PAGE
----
April 26, 2019
Today, in Neptune Generics, LLC v. Eli Lilly & Company, the Federal Circuit held that patent eligibility may not be attacked on appeal by an unsuccessful petitioner who has lost an inter partes review (IPR) proceeding. This decision answers an open question concerning IPR practice and procedure.
Eli Lilly owns a patent directed toward a method for administering a drug compound known as pemetrexed. Two generic drug companies and an entity called Neptune Generics collectively brought nine petitions for inter partes review of the patent, attacking the patent on various grounds of obviousness. The Patent Trial and Appeal Board (PTAB) held in favor of the patent owner in each case, and the petitioners appealed.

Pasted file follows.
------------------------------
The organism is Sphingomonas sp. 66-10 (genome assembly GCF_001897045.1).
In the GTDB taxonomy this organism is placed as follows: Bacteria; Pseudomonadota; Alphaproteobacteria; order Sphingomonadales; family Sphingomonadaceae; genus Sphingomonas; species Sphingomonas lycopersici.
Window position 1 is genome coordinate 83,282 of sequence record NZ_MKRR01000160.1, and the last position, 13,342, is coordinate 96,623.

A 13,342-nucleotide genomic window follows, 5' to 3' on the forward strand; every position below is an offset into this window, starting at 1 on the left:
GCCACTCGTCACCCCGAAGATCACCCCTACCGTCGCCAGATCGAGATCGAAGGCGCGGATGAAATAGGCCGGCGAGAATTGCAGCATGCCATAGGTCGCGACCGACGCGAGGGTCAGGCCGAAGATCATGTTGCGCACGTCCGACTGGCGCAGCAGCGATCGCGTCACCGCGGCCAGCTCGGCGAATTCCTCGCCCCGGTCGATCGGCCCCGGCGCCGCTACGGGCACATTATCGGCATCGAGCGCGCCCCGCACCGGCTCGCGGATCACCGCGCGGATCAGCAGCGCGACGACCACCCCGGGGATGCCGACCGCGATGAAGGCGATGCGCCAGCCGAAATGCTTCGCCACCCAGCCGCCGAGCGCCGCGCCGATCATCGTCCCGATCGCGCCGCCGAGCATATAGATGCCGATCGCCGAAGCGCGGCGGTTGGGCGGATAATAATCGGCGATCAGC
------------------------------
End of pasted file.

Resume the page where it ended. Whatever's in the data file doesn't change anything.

On appeal, the court first discussed the petitioners’ obviousness challenges to the patent, and concluded that the PTAB had not erred in holding the claims not to have been proven obvious. The petitioners then argued that the claims were not directed to patent-eligible subject matter, asserting that this issue is “properly raised because eligibility is a question of law and in this appeal, there are no factual issues that must be decided.”
The Federal Circuit disagreed, reasoning that Congress had expressly limited the scope of IPR to certain prior art challenges that arise under sections 102 and 103 of the Patent Act. Patent eligibility is an issue that arises under section 101 of the Patent Act. Because a petitioner cannot attack patent eligibility in an IPR, the court concluded that likewise the petitioner could not raise patent eligibility issues on appeal.
Today’s decision is important for parties concerned with patent eligibility in IPR proceedings. For more information, please contact Fitch Even partner Allen E. Hoover, author of this alert.
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